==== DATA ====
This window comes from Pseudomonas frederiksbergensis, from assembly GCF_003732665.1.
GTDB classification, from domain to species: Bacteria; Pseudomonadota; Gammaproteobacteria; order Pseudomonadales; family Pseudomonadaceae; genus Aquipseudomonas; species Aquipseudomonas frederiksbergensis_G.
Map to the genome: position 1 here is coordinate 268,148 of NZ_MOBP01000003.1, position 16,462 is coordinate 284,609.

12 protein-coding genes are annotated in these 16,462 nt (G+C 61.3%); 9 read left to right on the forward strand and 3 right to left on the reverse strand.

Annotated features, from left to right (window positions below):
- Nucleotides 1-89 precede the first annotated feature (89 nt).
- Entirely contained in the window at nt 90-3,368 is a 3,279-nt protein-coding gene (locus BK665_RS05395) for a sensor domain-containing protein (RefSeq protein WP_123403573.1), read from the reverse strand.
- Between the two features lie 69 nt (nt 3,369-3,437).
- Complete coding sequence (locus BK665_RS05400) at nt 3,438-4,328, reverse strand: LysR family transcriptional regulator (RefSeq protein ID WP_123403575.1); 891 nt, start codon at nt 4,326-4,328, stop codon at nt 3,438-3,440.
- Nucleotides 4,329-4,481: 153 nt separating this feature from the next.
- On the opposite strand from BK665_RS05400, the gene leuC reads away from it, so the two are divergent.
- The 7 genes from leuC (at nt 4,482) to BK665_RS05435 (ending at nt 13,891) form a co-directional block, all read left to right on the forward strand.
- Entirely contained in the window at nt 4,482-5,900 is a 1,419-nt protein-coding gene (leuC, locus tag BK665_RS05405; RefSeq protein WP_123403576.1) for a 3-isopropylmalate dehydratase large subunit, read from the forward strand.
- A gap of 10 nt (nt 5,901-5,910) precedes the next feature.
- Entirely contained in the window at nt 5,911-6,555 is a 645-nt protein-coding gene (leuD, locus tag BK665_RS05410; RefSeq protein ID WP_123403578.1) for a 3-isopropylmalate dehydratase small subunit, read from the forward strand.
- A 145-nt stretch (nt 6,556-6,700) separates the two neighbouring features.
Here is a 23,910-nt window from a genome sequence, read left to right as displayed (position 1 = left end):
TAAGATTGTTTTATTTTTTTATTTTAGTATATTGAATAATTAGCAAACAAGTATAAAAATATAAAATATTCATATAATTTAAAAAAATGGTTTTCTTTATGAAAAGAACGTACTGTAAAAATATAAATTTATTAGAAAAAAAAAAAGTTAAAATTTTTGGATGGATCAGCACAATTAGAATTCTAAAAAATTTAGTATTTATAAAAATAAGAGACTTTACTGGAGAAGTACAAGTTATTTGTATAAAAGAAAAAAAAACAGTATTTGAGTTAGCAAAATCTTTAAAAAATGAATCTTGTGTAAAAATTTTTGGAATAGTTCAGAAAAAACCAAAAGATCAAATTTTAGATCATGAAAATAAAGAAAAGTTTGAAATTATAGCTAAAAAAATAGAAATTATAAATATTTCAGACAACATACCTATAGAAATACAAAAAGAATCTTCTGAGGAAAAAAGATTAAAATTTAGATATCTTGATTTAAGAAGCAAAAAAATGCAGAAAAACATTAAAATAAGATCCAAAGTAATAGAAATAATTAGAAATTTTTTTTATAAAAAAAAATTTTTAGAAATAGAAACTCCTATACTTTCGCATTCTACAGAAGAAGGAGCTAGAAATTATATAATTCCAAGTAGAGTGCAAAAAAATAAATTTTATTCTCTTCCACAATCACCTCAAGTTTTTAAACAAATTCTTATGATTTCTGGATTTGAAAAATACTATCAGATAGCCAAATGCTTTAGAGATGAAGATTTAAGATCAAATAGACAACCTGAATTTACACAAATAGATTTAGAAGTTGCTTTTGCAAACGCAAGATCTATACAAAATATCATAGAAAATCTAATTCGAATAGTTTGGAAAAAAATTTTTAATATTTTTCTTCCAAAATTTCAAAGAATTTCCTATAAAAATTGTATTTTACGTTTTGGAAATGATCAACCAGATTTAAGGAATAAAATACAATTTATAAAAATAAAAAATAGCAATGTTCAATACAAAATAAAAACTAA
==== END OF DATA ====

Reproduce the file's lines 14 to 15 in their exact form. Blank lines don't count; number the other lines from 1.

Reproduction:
- A gap of 10 nt (nt 5,901-5,910) precedes the next feature.
- Entirely contained in the window at nt 5,911-6,555 is a 645-nt protein-coding gene (leuD, locus tag BK665_RS05410; RefSeq protein ID WP_123403578.1) for a 3-isopropylmalate dehydratase small subunit, read from the forward strand.